The Maneater

Letter to the Editor: A letter from Brian Chervitz, president of MU Triangle Coalition

Men aren’t from Mars, women aren’t from Venus, and hey, none of the other genders are from space, either.

To Elane Edwards and the editing staff of The Maneater:

I want to thank Elane Edwards for starting a conversation about gender, gender roles and gender expectations with her last opinion piece published Sept. 30 on her column Elationships. Gender is a very important and complicated issue that has lasting impacts on every student at MU, and I’m glad to see it being talked about.

I’d like to offer my views on the relationships between genders and gender itself, and I want to address and refute an underlying assumption about the piece: that there are only two genders. From my own experiences and daily interactions with fellow students, I have come to understand that a man/woman gender binary is quite limited and actually harmful to all of us. Many students at MU (and people on Earth) identity as neither a man nor a woman, may identify as both a woman and man, or identify as something completely different from a woman or man. I believe there are as many genders as people on this Earth.

As Ms. Edwards wrote, “always keep your mind and heart open and listen to what others have to say,” which is excellent advice in many, many circumstances. We must acknowledge the existence, and nurture and appreciate the diversity, of many different gender identities, listening to our fellow humans (sometimes spelled humyns) with open minds, ears and hearts, and hearing what they say. We must believe them when they tell us who they really are, because they are experts on themselves.

I am not trying to call anyone out on their current beliefs, but I was struck by Ms. Edwards’ words to “make every experience a learning experience” and so I felt it necessary to reach out to the editors so that I can hope to teach more people about the dangers of thinking in a gender binary.

The gender binary harms everyone. It creates and maintains unhealthy, unrealistic and unyielding stereotypes about women, men, transgender women, transgender men, bigender people, agender people, genderqueer people and everyone else. Firstly, the gender binary leads to segregated gender bathrooms, housing, shelters and public spaces in which gender nonconforming or transgender folks can feel invalidated, threatened and put in immediate physical danger.

Secondly, the gender binary strengthens other harmful binaries in our society, like a binary of sexual orientation. There are more sexualities than just gay and straight: bisexual, pansexual, asexual, fluidsexual, demisexual, etc. A gender binary may strengthen a binary of gender expression. There is more to express than masculine and feminine. And who defines what is masculine and what is feminine? What makes something feminine? Masculine? Why must men strive to achieve a certain masculine, and women a certain feminine? Why can’t we just let people be whatever they want to be and express themselves however they want? Identities are complex, so why do we only allow two choices?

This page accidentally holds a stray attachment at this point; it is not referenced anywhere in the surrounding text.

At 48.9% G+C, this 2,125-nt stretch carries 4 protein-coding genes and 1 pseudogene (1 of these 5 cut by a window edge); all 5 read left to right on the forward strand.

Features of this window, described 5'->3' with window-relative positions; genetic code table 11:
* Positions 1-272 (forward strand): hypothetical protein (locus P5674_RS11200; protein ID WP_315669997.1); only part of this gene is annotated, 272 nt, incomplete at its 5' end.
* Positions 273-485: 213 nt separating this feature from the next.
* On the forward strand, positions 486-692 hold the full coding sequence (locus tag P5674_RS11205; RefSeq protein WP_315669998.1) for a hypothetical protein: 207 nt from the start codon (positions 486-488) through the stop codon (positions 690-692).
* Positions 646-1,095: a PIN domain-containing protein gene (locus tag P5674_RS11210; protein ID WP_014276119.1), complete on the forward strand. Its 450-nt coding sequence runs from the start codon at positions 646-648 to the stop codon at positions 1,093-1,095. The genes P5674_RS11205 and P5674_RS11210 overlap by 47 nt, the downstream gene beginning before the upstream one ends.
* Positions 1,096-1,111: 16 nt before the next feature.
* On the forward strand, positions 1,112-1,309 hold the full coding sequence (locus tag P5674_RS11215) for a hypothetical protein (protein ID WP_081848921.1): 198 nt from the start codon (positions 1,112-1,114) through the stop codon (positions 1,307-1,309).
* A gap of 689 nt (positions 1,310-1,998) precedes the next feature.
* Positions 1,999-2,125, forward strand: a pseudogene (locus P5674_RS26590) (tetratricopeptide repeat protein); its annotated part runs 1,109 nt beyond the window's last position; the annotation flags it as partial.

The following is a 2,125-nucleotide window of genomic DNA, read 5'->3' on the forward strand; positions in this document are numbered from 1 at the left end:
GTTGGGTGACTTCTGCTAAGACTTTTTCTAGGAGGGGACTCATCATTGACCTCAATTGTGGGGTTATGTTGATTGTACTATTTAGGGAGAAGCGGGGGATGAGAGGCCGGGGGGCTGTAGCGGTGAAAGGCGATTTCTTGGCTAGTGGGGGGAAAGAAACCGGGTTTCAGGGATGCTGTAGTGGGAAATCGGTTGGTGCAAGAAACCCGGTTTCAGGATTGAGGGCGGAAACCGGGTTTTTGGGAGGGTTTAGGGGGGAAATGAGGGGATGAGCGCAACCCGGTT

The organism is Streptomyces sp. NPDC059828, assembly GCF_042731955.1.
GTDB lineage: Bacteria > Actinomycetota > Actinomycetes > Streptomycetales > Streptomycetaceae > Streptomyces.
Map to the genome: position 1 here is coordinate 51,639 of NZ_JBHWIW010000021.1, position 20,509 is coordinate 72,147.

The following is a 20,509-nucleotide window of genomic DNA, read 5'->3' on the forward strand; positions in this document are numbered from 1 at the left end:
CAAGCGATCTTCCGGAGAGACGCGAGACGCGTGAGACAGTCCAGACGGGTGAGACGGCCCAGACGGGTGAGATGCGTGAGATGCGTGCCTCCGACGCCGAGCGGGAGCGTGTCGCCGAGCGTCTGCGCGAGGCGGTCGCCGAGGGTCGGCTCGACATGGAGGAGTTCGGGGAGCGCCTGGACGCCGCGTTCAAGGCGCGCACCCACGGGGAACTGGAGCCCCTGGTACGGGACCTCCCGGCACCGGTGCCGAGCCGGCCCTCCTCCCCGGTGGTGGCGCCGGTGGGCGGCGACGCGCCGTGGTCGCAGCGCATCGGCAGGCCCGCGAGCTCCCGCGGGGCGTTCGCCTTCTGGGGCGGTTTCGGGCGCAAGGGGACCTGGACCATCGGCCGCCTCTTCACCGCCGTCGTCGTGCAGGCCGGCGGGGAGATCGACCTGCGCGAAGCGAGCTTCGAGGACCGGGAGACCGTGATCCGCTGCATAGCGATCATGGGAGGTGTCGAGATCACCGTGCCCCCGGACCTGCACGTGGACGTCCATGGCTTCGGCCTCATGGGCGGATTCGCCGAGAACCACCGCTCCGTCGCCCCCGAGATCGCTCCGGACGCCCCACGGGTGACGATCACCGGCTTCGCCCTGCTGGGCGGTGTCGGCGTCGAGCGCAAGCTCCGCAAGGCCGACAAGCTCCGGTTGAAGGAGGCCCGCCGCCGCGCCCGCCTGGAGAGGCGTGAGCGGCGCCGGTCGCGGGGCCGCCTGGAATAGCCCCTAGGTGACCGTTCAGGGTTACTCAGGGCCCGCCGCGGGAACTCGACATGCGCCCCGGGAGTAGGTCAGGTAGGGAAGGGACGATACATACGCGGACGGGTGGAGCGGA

Thirdly, the gender binary perpetuates the idea that gender manifests itself in only a few certain ways and never changes, when in reality gender can change, shift, slide and be distorted any time during one’s life or even during the course of one’s day.

And fourthly, and this is a point I believe Ms. Edwards was trying to make, people of different genders are not even that different to begin with. There is as much diversity of experiences, thoughts, beliefs and viewpoints within groups of people of the same gender as groups of people of different genders. So why create a binary that perpetuates the idea of opposite, distinct and disconnected genders, when it’s just not true that they are opposite, distinct and disconnected?

Our society, especially our media and economy, loves to simplify life, as Ms. Edwards illustrated with her fragrance advertising example. But simplification means cutting corners and marginalizing and ignoring complications. And when we ignore complications, we take away all opportunities to deviate from the norm, to express our unique selves fully, to learn about each other comprehensively, and to better understand the lives of others and ourselves.

“Men are not from Mars and women are not from Venus. They are both from Earth.” And not only them, but so is everyone else of all others genders. We are all from Earth, we all must live together on Earth. “If the goal is to feel accepted, valuable, unique, loved and important, then treat others with respect.” And if we want everyone to feel those ways, then the first act of respect we must make is to acknowledge everyone’s existence. There are more than just women and men in our society. They work, feel, love, learn and live alongside us every day, and we are better off because of it.

Thank you,

Brian Chervitz

He/Him | President of MU Triangle Coalition

bccww3@mail.missouri.edu

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